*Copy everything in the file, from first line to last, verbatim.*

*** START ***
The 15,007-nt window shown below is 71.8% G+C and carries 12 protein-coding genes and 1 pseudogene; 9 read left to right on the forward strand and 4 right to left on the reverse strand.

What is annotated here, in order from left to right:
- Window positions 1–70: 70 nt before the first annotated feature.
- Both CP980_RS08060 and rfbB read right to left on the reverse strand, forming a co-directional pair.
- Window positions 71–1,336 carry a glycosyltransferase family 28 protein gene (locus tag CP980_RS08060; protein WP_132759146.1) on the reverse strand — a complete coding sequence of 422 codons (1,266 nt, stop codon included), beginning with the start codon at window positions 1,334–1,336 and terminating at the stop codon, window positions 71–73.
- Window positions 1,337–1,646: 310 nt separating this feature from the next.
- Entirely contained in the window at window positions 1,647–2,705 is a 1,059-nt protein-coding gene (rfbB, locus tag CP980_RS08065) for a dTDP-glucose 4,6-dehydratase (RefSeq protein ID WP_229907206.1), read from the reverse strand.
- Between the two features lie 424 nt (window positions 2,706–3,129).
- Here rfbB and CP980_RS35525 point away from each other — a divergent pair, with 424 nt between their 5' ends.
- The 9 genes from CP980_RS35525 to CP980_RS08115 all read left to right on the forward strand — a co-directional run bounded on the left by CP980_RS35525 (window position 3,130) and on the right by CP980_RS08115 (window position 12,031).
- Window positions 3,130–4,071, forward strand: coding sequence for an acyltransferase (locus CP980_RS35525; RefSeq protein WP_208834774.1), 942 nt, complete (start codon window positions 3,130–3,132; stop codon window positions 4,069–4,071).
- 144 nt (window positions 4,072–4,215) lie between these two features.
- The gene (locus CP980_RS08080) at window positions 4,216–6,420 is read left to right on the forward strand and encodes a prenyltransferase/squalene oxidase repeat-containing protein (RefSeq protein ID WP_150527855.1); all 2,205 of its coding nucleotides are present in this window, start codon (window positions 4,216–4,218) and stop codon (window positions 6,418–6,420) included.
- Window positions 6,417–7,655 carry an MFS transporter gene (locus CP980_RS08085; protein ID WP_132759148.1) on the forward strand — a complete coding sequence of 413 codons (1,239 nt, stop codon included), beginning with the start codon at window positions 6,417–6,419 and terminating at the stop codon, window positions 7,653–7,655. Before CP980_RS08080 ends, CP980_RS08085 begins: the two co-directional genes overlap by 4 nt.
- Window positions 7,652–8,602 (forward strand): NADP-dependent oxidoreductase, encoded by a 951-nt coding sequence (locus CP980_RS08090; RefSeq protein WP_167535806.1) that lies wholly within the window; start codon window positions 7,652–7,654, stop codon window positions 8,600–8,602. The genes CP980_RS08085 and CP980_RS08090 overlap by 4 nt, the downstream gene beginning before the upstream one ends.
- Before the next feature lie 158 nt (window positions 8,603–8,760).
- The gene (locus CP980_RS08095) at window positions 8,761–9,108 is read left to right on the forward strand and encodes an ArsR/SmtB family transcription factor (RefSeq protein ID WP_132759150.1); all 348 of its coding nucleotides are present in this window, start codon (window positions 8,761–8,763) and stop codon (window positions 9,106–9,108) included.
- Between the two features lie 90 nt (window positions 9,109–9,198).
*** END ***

The 15,007-nt window shown below is 71.8% G+C and carries 12 protein-coding genes and 1 pseudogene; 9 read left to right on the forward strand and 4 right to left on the reverse strand.

What is annotated here, in order from left to right:
- Window positions 1–70: 70 nt before the first annotated feature.
- Both CP980_RS08060 and rfbB read right to left on the reverse strand, forming a co-directional pair.
- Window positions 71–1,336 carry a glycosyltransferase family 28 protein gene (locus tag CP980_RS08060; protein WP_132759146.1) on the reverse strand — a complete coding sequence of 422 codons (1,266 nt, stop codon included), beginning with the start codon at window positions 1,334–1,336 and terminating at the stop codon, window positions 71–73.
- Window positions 1,337–1,646: 310 nt separating this feature from the next.
- Entirely contained in the window at window positions 1,647–2,705 is a 1,059-nt protein-coding gene (rfbB, locus tag CP980_RS08065) for a dTDP-glucose 4,6-dehydratase (RefSeq protein ID WP_229907206.1), read from the reverse strand.
- Between the two features lie 424 nt (window positions 2,706–3,129).
- Here rfbB and CP980_RS35525 point away from each other — a divergent pair, with 424 nt between their 5' ends.
- The 9 genes from CP980_RS35525 to CP980_RS08115 all read left to right on the forward strand — a co-directional run bounded on the left by CP980_RS35525 (window position 3,130) and on the right by CP980_RS08115 (window position 12,031).
- Window positions 3,130–4,071, forward strand: coding sequence for an acyltransferase (locus CP980_RS35525; RefSeq protein WP_208834774.1), 942 nt, complete (start codon window positions 3,130–3,132; stop codon window positions 4,069–4,071).
- 144 nt (window positions 4,072–4,215) lie between these two features.
- The gene (locus CP980_RS08080) at window positions 4,216–6,420 is read left to right on the forward strand and encodes a prenyltransferase/squalene oxidase repeat-containing protein (RefSeq protein ID WP_150527855.1); all 2,205 of its coding nucleotides are present in this window, start codon (window positions 4,216–4,218) and stop codon (window positions 6,418–6,420) included.
- Window positions 6,417–7,655 carry an MFS transporter gene (locus CP980_RS08085; protein ID WP_132759148.1) on the forward strand — a complete coding sequence of 413 codons (1,239 nt, stop codon included), beginning with the start codon at window positions 6,417–6,419 and terminating at the stop codon, window positions 7,653–7,655. Before CP980_RS08080 ends, CP980_RS08085 begins: the two co-directional genes overlap by 4 nt.
- Window positions 7,652–8,602 (forward strand): NADP-dependent oxidoreductase, encoded by a 951-nt coding sequence (locus CP980_RS08090; RefSeq protein WP_167535806.1) that lies wholly within the window; start codon window positions 7,652–7,654, stop codon window positions 8,600–8,602. The genes CP980_RS08085 and CP980_RS08090 overlap by 4 nt, the downstream gene beginning before the upstream one ends.
- Before the next feature lie 158 nt (window positions 8,603–8,760).
- The gene (locus CP980_RS08095) at window positions 8,761–9,108 is read left to right on the forward strand and encodes an ArsR/SmtB family transcription factor (RefSeq protein ID WP_132759150.1); all 348 of its coding nucleotides are present in this window, start codon (window positions 8,761–8,763) and stop codon (window positions 9,106–9,108) included.
- Between the two features lie 90 nt (window positions 9,109–9,198).